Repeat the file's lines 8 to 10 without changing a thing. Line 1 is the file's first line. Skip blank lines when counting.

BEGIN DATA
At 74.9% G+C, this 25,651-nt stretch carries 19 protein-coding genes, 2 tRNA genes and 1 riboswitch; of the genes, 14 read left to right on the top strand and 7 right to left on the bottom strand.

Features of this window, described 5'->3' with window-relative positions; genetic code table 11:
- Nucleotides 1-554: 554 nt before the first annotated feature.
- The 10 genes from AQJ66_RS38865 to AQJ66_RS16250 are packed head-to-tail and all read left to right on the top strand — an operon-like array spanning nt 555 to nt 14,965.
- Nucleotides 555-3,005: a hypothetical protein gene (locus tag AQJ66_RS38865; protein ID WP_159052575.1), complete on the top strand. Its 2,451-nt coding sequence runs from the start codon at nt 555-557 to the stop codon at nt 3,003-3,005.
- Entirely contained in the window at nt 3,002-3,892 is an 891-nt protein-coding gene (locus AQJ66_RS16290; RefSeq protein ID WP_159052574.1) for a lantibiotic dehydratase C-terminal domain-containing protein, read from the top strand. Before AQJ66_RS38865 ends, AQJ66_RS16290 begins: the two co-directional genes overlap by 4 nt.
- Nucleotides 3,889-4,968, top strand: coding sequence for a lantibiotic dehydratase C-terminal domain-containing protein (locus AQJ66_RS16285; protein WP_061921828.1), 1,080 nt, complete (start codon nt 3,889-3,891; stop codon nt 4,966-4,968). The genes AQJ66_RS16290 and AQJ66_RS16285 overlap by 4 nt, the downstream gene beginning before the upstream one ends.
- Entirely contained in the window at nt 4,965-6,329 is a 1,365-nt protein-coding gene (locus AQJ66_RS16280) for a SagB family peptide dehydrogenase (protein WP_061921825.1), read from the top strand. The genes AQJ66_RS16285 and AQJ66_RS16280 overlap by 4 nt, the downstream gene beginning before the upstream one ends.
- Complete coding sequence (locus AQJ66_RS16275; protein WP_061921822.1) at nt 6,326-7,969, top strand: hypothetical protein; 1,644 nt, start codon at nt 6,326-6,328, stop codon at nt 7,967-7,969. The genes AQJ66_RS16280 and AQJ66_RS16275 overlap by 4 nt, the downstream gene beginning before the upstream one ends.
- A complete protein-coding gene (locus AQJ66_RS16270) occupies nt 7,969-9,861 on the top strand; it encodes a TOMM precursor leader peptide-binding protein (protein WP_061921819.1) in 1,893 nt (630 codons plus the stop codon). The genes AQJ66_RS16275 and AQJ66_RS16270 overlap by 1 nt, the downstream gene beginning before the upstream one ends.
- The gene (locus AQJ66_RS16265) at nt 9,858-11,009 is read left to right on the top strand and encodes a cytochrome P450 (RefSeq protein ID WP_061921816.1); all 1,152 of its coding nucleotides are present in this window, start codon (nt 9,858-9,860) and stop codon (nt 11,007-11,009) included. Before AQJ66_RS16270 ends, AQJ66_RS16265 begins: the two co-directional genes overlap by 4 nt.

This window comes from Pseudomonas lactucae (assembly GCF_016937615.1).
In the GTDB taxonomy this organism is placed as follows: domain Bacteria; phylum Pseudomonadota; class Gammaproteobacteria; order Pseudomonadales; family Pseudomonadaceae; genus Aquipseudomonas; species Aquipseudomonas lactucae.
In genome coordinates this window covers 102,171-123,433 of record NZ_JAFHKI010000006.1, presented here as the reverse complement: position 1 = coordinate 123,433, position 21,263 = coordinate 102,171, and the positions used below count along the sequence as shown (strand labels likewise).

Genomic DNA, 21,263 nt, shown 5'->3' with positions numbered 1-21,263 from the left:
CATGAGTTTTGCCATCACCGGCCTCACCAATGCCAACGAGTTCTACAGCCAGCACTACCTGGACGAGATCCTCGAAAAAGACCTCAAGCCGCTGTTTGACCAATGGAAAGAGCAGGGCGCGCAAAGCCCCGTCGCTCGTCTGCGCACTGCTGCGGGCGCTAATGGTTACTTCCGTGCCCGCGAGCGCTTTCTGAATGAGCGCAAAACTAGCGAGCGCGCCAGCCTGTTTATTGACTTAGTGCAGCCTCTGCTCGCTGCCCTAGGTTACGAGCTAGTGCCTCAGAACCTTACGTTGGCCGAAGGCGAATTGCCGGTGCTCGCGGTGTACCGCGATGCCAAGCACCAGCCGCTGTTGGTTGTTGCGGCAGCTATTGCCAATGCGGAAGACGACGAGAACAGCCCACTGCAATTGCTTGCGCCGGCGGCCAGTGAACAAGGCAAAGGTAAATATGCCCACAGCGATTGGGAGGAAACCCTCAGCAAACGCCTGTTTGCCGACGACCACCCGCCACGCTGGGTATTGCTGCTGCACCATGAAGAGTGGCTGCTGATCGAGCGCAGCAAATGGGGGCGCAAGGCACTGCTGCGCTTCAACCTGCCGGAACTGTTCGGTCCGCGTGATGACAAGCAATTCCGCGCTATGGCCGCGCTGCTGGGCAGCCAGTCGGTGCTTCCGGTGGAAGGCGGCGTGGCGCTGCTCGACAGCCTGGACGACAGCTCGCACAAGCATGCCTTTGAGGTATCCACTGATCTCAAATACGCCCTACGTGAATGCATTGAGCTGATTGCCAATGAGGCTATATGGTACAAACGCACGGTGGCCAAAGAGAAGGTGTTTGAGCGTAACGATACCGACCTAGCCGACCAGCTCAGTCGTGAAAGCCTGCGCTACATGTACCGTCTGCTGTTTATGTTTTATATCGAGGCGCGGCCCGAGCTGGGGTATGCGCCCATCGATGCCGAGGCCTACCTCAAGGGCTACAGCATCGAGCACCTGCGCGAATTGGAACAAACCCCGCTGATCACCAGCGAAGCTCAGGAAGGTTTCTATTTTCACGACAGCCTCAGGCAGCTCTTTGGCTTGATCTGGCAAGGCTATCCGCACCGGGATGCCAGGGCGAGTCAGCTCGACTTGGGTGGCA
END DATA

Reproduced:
- Entirely contained in the window at nt 4,965-6,329 is a 1,365-nt protein-coding gene (locus AQJ66_RS16280) for a SagB family peptide dehydrogenase (protein WP_061921825.1), read from the top strand. The genes AQJ66_RS16285 and AQJ66_RS16280 overlap by 4 nt, the downstream gene beginning before the upstream one ends.
- Complete coding sequence (locus AQJ66_RS16275; protein WP_061921822.1) at nt 6,326-7,969, top strand: hypothetical protein; 1,644 nt, start codon at nt 6,326-6,328, stop codon at nt 7,967-7,969. The genes AQJ66_RS16280 and AQJ66_RS16275 overlap by 4 nt, the downstream gene beginning before the upstream one ends.
- A complete protein-coding gene (locus AQJ66_RS16270) occupies nt 7,969-9,861 on the top strand; it encodes a TOMM precursor leader peptide-binding protein (protein WP_061921819.1) in 1,893 nt (630 codons plus the stop codon). The genes AQJ66_RS16275 and AQJ66_RS16270 overlap by 1 nt, the downstream gene beginning before the upstream one ends.